By now, everyone's heard that President Barack Obama (unsuccessfully) asked New York Gov. David Paterson to step aside because the White House doesn't feel he can win. There's a fear that he'll drag the party down with him in 2010, especially in down-ballot congressional races.
So the question in Michigan is: Will the president play here, too? The White House has signaled it plans to play hard in state races beyond New York, already getting involved in Virginia and Colorado.
Michigan Lt. Gov. John Cherry is the frontrunner in 2010 for the state's top job, as Gov. Jennifer Granholm is term-limited. She also leaves a hard legacy to overcome, with 63 percent disapproving of her job performance. Cherry has been the LG for seven years and previously served as Senate majority leader. But there are serious problems with his candidacy.
Paterson is down 17 points in general election polling and a whopping 46 percent in a primary. Could it really be that bad for Cherry?
Actually, yes. In a May Detroit News poll, Cherry only scored 9 percent in the Democratic field. When given a choice of candidates, U.S. Sen. Debbie Stabenow (D-Lansing) lead him by 35 points. The good news for Cherry is that Stabenow has said she's not running, but she"s not endorsing him, either. In an August poll by the Democratic firm Denno-Noor, Cherry only scored 19 percent with Stabenow absent from the field. House Speaker Andy Dillon (D-Redford Township), who has not decided to run, received 7 percent.
Republicans have a strong, six-person field and there's a lot of pessimism about Cherry's chances among Democrats right now. Still, conventional wisdom says that Dillon, a moderate Democrat, can't win, especially after alienating unions over a health care pooling idea that's upped his statewide profile. Cherry has strong statewide institutional support and plenty of Democratic interest groups.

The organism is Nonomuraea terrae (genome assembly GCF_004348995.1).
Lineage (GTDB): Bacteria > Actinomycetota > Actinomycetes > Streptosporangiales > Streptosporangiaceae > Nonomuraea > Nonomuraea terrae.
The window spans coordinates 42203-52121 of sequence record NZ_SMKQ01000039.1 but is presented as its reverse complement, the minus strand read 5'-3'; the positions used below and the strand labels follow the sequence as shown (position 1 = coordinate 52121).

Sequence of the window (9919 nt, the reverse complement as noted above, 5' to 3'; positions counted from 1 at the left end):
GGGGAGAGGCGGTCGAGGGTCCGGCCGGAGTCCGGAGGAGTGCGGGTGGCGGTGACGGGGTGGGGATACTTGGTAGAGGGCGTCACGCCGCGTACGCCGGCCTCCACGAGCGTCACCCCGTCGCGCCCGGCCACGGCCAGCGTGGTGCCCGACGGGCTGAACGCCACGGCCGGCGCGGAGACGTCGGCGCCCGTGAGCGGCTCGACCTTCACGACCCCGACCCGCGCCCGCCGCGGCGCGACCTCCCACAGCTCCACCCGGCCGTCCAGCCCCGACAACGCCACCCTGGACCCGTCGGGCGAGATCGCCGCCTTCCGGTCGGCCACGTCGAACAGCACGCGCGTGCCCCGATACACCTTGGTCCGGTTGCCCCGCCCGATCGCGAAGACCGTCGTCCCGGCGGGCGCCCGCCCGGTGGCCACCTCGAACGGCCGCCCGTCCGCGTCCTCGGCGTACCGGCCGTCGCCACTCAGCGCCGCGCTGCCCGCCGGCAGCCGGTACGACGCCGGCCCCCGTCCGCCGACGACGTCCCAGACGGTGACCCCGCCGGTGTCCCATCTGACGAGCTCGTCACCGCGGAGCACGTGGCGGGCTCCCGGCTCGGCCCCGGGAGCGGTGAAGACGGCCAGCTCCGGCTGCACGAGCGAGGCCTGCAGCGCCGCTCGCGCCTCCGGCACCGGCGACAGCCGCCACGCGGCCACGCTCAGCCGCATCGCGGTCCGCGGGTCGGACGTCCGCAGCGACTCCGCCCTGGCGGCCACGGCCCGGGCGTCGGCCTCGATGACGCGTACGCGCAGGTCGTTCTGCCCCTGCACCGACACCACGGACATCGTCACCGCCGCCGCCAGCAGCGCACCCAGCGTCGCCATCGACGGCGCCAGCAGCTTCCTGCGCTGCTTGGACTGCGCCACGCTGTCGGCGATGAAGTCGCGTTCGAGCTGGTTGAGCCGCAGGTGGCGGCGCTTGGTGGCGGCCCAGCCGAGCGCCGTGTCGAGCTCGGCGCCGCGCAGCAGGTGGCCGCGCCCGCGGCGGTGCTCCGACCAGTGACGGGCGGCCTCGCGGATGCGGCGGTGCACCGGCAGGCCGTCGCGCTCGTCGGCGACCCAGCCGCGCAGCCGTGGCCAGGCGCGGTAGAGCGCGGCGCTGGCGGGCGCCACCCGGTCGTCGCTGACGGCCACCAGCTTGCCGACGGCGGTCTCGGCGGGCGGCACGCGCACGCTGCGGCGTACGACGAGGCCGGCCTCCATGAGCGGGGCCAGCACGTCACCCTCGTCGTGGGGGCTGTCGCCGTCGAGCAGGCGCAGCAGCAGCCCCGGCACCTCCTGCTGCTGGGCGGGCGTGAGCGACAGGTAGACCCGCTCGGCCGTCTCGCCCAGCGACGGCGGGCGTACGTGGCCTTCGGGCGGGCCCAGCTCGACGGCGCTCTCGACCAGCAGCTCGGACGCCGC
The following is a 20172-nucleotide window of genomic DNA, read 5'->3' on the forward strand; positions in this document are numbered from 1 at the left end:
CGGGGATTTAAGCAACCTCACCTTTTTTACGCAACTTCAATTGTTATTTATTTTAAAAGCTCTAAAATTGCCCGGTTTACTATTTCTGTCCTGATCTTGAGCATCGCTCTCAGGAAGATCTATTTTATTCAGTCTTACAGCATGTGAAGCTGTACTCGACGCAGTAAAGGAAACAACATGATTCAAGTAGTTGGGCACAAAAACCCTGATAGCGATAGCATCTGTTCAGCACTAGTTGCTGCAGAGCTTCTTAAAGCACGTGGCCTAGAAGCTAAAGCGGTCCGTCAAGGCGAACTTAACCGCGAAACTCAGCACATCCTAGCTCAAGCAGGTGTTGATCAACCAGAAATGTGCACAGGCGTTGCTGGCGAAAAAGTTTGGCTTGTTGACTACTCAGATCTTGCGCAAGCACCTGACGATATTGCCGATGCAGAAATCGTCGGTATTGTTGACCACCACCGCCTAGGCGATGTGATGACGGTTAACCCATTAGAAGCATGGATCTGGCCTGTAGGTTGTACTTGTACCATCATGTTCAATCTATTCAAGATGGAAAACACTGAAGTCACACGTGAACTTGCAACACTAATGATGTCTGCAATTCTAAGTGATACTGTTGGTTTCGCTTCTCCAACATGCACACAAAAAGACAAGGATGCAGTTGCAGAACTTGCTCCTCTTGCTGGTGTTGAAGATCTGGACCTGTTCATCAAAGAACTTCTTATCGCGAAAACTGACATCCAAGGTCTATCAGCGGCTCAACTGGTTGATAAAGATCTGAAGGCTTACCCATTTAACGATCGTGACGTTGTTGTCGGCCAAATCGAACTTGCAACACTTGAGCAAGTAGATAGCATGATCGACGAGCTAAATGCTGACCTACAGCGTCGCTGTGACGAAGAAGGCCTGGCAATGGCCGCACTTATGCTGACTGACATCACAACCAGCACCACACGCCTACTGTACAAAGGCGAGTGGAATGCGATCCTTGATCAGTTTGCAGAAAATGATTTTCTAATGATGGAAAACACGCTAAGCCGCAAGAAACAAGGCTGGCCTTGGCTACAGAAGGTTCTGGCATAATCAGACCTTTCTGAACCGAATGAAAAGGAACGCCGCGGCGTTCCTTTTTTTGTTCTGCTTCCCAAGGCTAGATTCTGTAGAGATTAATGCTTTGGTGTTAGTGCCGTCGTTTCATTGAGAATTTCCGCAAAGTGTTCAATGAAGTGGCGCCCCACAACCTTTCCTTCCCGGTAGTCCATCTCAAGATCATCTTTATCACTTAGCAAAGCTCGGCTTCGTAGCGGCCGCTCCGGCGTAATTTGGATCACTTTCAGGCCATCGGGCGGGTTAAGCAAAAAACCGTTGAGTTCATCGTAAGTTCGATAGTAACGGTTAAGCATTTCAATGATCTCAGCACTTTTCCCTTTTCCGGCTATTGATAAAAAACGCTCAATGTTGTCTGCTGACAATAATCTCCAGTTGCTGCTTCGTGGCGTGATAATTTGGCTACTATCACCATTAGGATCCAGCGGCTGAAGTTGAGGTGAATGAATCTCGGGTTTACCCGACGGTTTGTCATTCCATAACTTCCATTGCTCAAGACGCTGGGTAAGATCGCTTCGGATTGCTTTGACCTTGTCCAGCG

But what if the White House is a wild card? The president knows how to read polls. There is serious concern in Michigan that Cherry could hurt the chances of two freshman congressmen, Gary Peters (D-Bloomfield Township) and Mark Schauer (D-Battle Creek) -- who only won by 2.3 percent. Joe Biden said just this week that if the GOP makes big congressional gains in 2010, the Obama agenda is finished. The Dems would like to flip the state Senate, which has been firmly in Republican hands for 25 years. With Cherry at the top of the ticket, that could be a harder task. And although the Democrats hold a 24-seat advantage in the state House under Dillon's leadership, there are still worries that the GOP will make significant gains next year.
The White House could decide to bet on Dillon under these circumstances and quietly ask Cherry to bow out. That doesn't mean it will work any better than it did with Paterson, but it sure makes the race interesting.
Consider the fact that Dillon was an early Obama backer, whereas Cherry and Granholm were two of Hillary Clinton's biggest supporters until the end of the bitter primary fight. Dillon has ties to the White House through a former staffer and has talked with the administration about his health care proposal. It's interesting that Biden and administration officials like Transportation Secretary Ray LaHood have showered Granholm with praise at public events. But even though Cherry has been there, too, they"ve barely acknowledged him.
As the poster child for the economic collapse, Michigan is not a state the White House wants to lose its grip on. Obama will have to decide if it's possible to keep the Great Lakes State blue by backing John Cherry.